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Logo of annrheumdAnnals of the Rheumatic DiseasesVisit this articleSubmit a manuscriptReceive email alertsContact usBMJ
 
Ann Rheum Dis. 2004 April; 63(4): 382–385.
PMCID: PMC1754934

Should oligoarthritis be reclassified? Ultrasound reveals a high prevalence of subclinical disease

Abstract

Objective: To determine the prevalence of subclinical synovitis using ultrasound (US) imaging of both painful and asymptomatic joints, in patients with early (<12 months), untreated oligoarthritis ([less-than-or-eq, slant]5 joints).

Methods: Eighty patients underwent a detailed clinical assessment by two physicians. All painful joints were identified, which were immediately scanned by a sonographer. In the last 40 patients, an additional standard group of joints was scanned to establish the prevalence of synovitis in asymptomatic joints.

Results: In 80 patients, 644 painful joints (with and without clinical synovitis) were identified and each underwent a US assessment. Of these joints, 185 had clinical synovitis, of which, US detected synovitis in only 79% (147/185). In the other 38 joints US demonstrated tenosynovitis instead of synovitis in 12 joints and possible, but not definite, synovitis in 11 joints. Fifteen joints were, however, normal on US. In 459 joints that were not clinically synovitic, US detected synovitis in 33% (150/459). In 64% (51/80) of patients, US detected synovitis in more joints than clinical examination and in 36% (29/80) of patients, US detected a polyarthritis (>6 joints). Of the 826 asymptomatic (non-painful) joints scanned, 13% (107/826) had US detected synovitis.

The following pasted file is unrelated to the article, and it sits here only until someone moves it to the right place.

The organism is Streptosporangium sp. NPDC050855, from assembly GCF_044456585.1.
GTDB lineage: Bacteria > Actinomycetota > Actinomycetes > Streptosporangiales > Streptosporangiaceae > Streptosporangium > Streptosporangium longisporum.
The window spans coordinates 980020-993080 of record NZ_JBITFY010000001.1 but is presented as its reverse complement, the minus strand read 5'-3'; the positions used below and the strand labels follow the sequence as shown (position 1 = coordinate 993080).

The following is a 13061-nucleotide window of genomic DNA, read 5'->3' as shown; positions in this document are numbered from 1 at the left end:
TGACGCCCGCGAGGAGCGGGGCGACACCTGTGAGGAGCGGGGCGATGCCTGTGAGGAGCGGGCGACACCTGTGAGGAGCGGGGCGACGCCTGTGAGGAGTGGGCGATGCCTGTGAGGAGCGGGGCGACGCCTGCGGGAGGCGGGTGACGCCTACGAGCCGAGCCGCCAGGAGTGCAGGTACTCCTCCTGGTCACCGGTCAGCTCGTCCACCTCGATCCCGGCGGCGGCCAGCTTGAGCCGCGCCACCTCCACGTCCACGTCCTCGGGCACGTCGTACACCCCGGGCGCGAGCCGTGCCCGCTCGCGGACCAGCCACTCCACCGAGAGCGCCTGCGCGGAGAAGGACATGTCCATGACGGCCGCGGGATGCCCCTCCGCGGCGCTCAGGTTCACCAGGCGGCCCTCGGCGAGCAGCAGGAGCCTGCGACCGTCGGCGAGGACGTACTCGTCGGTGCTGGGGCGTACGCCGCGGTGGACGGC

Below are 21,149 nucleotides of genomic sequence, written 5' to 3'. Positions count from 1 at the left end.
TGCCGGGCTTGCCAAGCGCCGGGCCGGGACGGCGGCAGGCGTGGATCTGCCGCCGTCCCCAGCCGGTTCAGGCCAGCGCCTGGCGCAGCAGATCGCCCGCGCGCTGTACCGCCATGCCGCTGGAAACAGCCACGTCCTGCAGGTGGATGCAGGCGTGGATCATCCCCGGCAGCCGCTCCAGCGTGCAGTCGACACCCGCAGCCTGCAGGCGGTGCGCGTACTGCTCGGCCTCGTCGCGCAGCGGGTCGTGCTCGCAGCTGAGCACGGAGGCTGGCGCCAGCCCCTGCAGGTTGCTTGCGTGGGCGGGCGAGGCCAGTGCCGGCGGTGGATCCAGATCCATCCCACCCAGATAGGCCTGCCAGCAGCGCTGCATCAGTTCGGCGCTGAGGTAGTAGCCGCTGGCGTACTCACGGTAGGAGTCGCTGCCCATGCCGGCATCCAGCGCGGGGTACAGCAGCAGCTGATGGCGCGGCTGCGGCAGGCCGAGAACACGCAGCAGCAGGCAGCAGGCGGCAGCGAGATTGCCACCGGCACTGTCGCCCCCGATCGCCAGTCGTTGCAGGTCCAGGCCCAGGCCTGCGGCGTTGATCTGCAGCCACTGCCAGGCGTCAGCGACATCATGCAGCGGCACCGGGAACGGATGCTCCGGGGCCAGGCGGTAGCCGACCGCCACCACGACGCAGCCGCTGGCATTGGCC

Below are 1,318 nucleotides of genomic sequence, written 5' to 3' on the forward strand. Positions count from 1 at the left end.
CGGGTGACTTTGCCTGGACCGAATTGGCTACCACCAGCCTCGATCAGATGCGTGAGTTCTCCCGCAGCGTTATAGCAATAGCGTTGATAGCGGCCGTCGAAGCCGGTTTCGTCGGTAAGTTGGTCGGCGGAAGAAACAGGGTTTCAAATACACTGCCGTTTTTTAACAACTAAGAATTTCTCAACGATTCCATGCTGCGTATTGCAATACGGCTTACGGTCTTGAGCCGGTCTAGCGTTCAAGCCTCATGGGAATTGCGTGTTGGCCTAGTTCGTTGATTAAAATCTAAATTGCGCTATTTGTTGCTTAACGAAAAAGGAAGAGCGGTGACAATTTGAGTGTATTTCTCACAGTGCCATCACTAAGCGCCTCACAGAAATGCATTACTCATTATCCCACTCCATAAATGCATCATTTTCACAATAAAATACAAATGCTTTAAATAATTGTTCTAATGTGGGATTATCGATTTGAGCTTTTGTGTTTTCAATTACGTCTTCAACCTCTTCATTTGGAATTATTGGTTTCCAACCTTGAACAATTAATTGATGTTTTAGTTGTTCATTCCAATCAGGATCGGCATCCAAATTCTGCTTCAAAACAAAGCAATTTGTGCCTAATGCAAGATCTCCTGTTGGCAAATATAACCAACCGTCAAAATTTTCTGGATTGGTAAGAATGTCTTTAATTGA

Conclusion: Sonography detected more synovitis than clinical examination in patients with oligoarthritis. In almost two thirds of patients there was evidence of subclinical disease while one third could be reclassified as polyarticular. These findings suggest that a definition of oligoarthritis based purely on clinical findings may be inappropriate, which may have important implications for disease management.

Figure 1
Number of patients (n = 80) with swollen joints (n = 185) as detected by clinical examination.
Figure 2
Number of patients with US detected synovitis in different numbers of joints.
Figure 3
Prevalence of US detected synovitis in joints which were asymptomatic (n = 826), clinically painful but not swollen (n = 425), and clinically synovitic joints (n = 185).
Figure 4
(A) Longitudinal US image through a non-painful MTP joint demonstrating no evidence of synovitis. M, metacarpal head; P, base of proximal phalanx; *normal intra-articular fat pad. (B) Longitudinal US image through a painful but not clinically synovitic ...

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